Is My Worker an Independent Contractor?

Employers many times will take different paths to make sure that the services and products demanded by customers and clients are supplied an executed in a timely manner.  This includes hiring employees directly as well as using the services of other businesses, such as internet service providers, couriers, or food services.  In between these two falls the independent contractor.  While an employer is required to provide workers’ compensation insurance for all employees with few exceptions, an employer is not required to provide workers’ compensation insurance for independent contractors.  Penalties for failing to adhere to this provision are severe, so it is crucial that an employer have a firm understanding of the differences between an employee and an independent contractor.

 

California Labor Code section 3353 defines “independent contractor” as any person “who renders service for a specified recompense for a specified result, under the control of his principal as to the result of his work only and not as to the means by which such result is accomplished.”  This statute essentially means that to be an independent contractor, the person has to have control over the way in which a job is accomplished.  Accordingly, if an employer is telling an independent contractor not only what the job is to be done but also how and when to do the job, it is very possible that the person is actually an employee.  The California Supreme Court also laid out a multi-factor test in S.G. Borgello & Sons, Inc. v. Dept. of Industrial Relations, which discusses a long list of other potential contributing inquiries.  These include such issues as whether the person performing the services is also engaged in another business that is separate from that of the employer, whether the service performed is part of the regular business of the employer, who supplies the work materials for the job, and whether the service rendered requires special skills.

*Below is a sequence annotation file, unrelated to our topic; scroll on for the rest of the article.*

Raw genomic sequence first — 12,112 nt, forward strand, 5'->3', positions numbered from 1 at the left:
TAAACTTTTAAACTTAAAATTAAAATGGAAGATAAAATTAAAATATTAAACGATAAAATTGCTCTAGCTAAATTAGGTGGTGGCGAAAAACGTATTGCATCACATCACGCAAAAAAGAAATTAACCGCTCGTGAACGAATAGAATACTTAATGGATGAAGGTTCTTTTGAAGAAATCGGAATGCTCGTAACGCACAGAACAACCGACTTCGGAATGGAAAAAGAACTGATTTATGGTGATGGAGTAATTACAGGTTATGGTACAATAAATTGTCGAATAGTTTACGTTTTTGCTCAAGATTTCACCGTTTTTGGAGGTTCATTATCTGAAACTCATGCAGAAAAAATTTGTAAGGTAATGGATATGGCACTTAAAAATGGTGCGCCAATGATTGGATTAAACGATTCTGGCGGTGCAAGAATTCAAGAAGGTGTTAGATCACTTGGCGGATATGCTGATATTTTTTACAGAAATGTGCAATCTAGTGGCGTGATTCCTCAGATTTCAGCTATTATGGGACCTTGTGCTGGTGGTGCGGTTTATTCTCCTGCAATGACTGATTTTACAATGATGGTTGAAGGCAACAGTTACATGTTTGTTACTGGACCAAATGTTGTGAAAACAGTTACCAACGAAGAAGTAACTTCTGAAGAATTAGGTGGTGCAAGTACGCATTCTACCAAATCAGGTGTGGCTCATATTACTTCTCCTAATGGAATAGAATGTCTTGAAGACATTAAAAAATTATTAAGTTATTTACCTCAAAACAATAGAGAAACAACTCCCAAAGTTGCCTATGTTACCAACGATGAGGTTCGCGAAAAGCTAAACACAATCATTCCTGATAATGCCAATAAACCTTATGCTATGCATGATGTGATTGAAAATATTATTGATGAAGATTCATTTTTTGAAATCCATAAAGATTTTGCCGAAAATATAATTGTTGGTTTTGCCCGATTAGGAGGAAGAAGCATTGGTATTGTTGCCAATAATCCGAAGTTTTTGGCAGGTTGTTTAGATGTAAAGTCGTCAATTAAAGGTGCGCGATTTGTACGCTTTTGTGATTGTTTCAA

There is an automatic presumption under Labor Code that a person is an employee.  If the employer disputes this, then it is up to the employer to prove that the person is an independent contractor.  The most straight-forward way to demonstrate that a person is an independent contractor is to have a written agreement between the business and the contractor that specifies this.  However, the employer must be aware that simply calling a person an independent contractor does not make it true, as a court will look beyond the agreement to what the parties actually did in order to make the final determination.

 

If you have questions about your business and making sure it is in compliance with rules regarding independent contractors, call us today at (714) 516-8188.  I have experience in helping my clients understand the rules and regulations for any business.

Independent Contractor or Employee?

California law requires that any business having one or more employees must carry workers’ compensation insurance. Hiring workers as independent contractors is a common employment arrangement, and one employed by businesses trying to get around the law’s requirement that a business with employees must carry insurance. It is not uncommon for employers to operate under the mistaken belief that including a provision in their employment contract stating that a worker is an independent contractor is an air-tight lock on showing that the worker is not, in fact, an employee. However, this is not always the case. The contents of an agreement between a worker and a business is not the only factor when determining if a worker’s status as an independent contractor or an employee. This becomes an essential question when an employer is determining whether workers’ compensation insurance is necessary.